Buildings whose scale, massing and height are far above the average of a particular neighbourhood could easily come under much more assured and objective evaluation. After all, they are concrete measurables which could be subjected to threshold tests for local referenda, specific regulation, or compensation for affected neighbours. Instead of being items to horse-trade over between developers and planners whilst everyone else sits on the side lines, a resident-led local plan could decide how they are treated so landowners know in advance what would be acceptable. Good design could be encouraged through the tax system, with reliefs for buildings that are popular in a community, or premiums for those that cause detriment.

As Alain de Botton has pointed out, we know what makes for good urbanism. But by the confluence of many complex factors – which are by no means all covered in this article – what we get can often be its opposite. The result can sometimes be as disastrous as the Woolwich Central development, recent winner of the architecture’s ugly prize the Carbuncle Cup. To behold Woolwich Central is to disbelieve that the UK actually has a planning system at all. Short-term need for volume and the short-term investment horizons of big developers has become a toxic mix and is putting the fabric of communities at risk.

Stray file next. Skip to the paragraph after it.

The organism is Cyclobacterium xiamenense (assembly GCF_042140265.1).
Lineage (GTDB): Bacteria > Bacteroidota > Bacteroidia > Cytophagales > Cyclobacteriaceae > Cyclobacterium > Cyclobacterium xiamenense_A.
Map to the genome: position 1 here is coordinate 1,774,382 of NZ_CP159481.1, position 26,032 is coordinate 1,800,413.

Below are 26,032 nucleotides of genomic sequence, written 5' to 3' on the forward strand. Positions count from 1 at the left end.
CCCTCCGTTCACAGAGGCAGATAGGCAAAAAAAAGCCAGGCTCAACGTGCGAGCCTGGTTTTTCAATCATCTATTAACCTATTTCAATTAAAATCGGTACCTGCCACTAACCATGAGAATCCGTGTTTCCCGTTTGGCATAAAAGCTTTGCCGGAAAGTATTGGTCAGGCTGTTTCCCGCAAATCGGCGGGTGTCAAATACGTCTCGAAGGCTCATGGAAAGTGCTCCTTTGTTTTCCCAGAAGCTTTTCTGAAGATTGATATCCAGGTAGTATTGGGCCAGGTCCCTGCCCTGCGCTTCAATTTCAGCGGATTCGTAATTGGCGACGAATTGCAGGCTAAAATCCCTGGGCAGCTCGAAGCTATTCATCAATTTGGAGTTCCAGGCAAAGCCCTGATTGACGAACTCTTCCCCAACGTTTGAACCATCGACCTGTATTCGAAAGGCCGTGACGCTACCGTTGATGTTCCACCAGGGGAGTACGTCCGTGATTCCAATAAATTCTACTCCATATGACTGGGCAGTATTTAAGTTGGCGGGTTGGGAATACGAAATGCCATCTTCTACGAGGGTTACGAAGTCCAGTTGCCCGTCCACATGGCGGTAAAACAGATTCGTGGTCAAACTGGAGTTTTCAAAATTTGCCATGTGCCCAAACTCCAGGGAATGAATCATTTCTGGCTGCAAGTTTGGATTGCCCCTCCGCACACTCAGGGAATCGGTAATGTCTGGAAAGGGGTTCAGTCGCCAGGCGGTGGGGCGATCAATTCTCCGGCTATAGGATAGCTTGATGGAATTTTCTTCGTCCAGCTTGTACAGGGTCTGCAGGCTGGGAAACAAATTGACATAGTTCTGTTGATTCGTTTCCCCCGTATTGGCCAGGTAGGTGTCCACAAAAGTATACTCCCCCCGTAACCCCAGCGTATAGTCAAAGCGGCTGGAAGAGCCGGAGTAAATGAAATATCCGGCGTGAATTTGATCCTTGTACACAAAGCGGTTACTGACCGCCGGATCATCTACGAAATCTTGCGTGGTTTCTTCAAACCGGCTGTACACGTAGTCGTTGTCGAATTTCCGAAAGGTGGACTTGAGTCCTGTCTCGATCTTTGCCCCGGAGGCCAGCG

Creates Streets is a social enterprise encouraging the creation of more urban homes in conventional, terraced streets rather than complex multi-storey buildings. We do this via research, arguing for policy change and consulting to developers and landowners. We are members of the Government’s Design Panel. Find out more about our work here.

James Wildblood runs a business consultancy having previously run a retail business. He has recently finished a Masters at UCL specialising in urbanism and architectural history.